September 19, 1950
Sacramento, California, U.S.
|Other names||Randy Mantooth|
|Occupation||Actor, Writer, Speaker|
|Years active||Late 1960s-present|
|Spouse(s)||Kristen Connors (2002-present)
Rose Parra (1978–1991) (divorced)
Randolph Mantooth (born September 19, 1950) is an American actor of Seminole descent. A graduate of the American Academy of Dramatic Arts, Mantooth has been a working actor in television, documentaries, theater, and film for more than 40 years. He was discovered in New York by a Universal Studios talent agent while performing the lead in the play Philadelphia, Here I Come. After signing with Universal and moving to California, he slowly built up his resume with work on such dramatic series as Adam-12 (1968), Marcus Welby, M.D. (1969), McCloud (1970), and Alias Smith and Jones (1971).
He was chosen to play a lead role as Fireman/Paramedic John Gage in the 1970s medical drama, Emergency!, a show that enjoyed six seasons (129 episodes) and seven two-hour television movie specials. Since this experience, Mantooth has spoken regularly at Firefighter and EMS conferences and symposiums across the United States, while maintaining an active acting career. He is a spokesperson for both the International Association of Firefighters [IAFF] and the International Association of Fire Chiefs [IAFC] for fire fighter health and safety, and he has been honored over the years with numerous awards and recognitions.
Mantooth has appeared in numerous films and television series in lead and supportive roles including mini-series adaptations of Testimony of Two Men (1977) and a starring role as Abraham Kent in The Seekers (1979-80). Through the 1990s and 2000s he explored a new direction in his career with daytime soap operas, earning him four Soap Opera Digest Award nominations. He has frequently returned to his theater roots in such productions as "Footprints in Blood", "Back to the Blankets", "Wink Dah", "The Independence of Eddie Rose", "The Paper Crown", "The Inuit" and "Rain Dance", among others.
Mantooth, the oldest of four children, was born in Sacramento, California, to Sadie and Donald (Buck) Mantooth. He is half Seminole. His siblings are Don Mantooth, Nancy Mantooth and Tonya Mantooth.
Because of their father's job in the construction industry, Mantooth lived in 24 states, finally settling in Santa Barbara, California, where he grew up. He attended San Marcos High School and participated in school plays. He received a scholarship to the American Academy of Dramatic Arts in New York following his studies at Santa Barbara City College.
One of his earlier jobs was as an elevator operator at the Madison Ave. Baptist Church and as a page at NBC Studios at Rockefeller Center in New York City. His very first paying job in life was as a newspaper boy for the local paper, the Coatesville Record, in Coatesville, Pennsylvania.
On April 2, 2013, Mantooth had lost his mother, Sadie Mantooth, at age 90, at Cottage Hospital in Santa Barbara, California. The Los Angeles County Fire Museum had received a special donation from him to dedicate the memory of his mother.
Mantooth was discovered in New York by Universal Studios’ talent agent Eleanor Kilgallen while playing the lead in the play Philadelphia Here I Come. His performance as "Gar" earned him the Charles Jehlenger Award for Best Actor, an honor he shared with fellow actor Brad Davis. After signing with Universal and moving back to California, he slowly built up his resume with work on such dramatic series as Adam-12 (1968), Marcus Welby, M.D. (1969), McCloud (1970), and Alias Smith and Jones (1971). This led to TV stardom on the popular Emergency! series in 1972 which ran over five seasons. As a change of pace, he tried comedy and earned series roles on the short-lived Operation Petticoat (1977) and Detective School (1979), as well as pursued the guest star route on episodics.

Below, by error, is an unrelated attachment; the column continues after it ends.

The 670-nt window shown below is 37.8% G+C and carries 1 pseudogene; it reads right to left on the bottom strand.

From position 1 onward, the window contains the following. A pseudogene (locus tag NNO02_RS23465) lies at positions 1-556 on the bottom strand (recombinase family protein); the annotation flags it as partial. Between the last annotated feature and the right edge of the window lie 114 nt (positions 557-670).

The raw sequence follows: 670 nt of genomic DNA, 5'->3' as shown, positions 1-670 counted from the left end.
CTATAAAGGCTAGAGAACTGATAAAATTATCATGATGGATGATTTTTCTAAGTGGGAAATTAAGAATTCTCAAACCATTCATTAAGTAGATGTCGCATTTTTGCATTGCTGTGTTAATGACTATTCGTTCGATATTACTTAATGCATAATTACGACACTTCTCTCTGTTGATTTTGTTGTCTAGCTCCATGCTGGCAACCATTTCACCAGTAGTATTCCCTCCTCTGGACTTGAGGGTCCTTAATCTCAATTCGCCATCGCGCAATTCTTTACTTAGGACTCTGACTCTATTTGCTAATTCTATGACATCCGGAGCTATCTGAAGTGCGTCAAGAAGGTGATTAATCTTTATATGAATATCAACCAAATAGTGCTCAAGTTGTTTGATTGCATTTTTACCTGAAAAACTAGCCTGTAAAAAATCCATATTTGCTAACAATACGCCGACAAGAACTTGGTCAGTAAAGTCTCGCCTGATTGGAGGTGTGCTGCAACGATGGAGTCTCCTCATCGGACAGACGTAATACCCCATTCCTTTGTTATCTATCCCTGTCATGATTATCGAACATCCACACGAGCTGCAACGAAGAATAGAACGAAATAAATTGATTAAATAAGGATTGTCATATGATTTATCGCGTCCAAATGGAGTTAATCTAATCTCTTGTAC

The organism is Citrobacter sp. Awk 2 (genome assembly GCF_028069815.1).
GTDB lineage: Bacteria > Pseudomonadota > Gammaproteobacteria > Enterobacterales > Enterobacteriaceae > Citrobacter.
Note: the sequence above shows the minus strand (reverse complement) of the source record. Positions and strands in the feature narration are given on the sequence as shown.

Producer Robert A. Cinader saw Mantooth in a small role on The Bold Ones opposite Hal Holbrook that led to his decision to cast him as Los Angeles County Firefighter/Paramedic John Gage on the long-running TV series, Emergency!, which shot him to stardom. In an interview with Tom Blixa of WTVN, the actors (Mantooth along with Kevin Tighe) had to take the paramedic course to train for the part, although they did not have to take the written portions or the test. The producer wanted them to train so that they would at least know the fundamentals and look like they knew what they were doing on camera. Mantooth mentioned that unless you take the written course you are not a paramedic and that "if anyone has a heart attack, I'll call 911 with the best of them".
According to authors Richard Yokley and Roxane Sutherland who wrote the book, Emergency! Behind the Scenes, the show Emergency! is an important chapter in television history. When the world premiere was first broadcast in 1972, there were only 12 paramedic units in all of North America. Ten years later, more than half of all Americans were within ten minutes of a paramedic rescue or ambulance unit, due to the influence of the show. The program introduced audiences from all over the world to the concept of pre-hospital care, along with fire prevention and CPR. Nearly 30 years after Emergency! debuted, the Smithsonian Institute accepted Emergency! memorabilia into its Natural History Museum.
Along with the pilot film (The Wedsworth-Townsend Act), there were six additional two-hour television films during the following two years. The series was sold into syndication on TV Land, RTV and MeTV. Even after the series' end, Mantooth would remain close to fellow co-stars Julie London, Bobby Troup, and Kevin Tighe.
Mantooth said in one interview that he and his family were actually fans of Julie London's music, as a little boy, despite the fact his father did not meet her. When he finally met her (as the lead actress) at the auditions on Emergency!, with the insistence of her ex-husband Jack Webb, London became Mantooth's soul, surrogate mother, mentor and friend, who took him under her wing, throughout the show's 8 seasons, along with Tighe, both on- camera as well as off-camera, which was the success story of 1970s television. The two would also both spend a lot of time at Julie's and Bobby's house, while on hiatus. He also has the greatest hits compilation of her music. In another interview with London's and Mantooth's lifelong fan, Tom Blixa of WTVN, Mantooth said of himself, being influenced by her, "Lot of salty language, though, and we've learned every bad word from Julie London. I'm serious! I loved her, but she said, 'I'm a broad!,' I loved her." He also added of her languid personality, "She was the potty-mouth of the Emergency! group, and the reason that she was, was she was a girl and could get away with it!"Years after the cancelation of Emergency!, while co-starring in the movie, Agent Red, Mantooth received word that he lost his beloved TV head nurse, series' lead and decades-long friend, London, on October 18, 2000, which was nearly 2 years after his TV doctor, Troup, had died.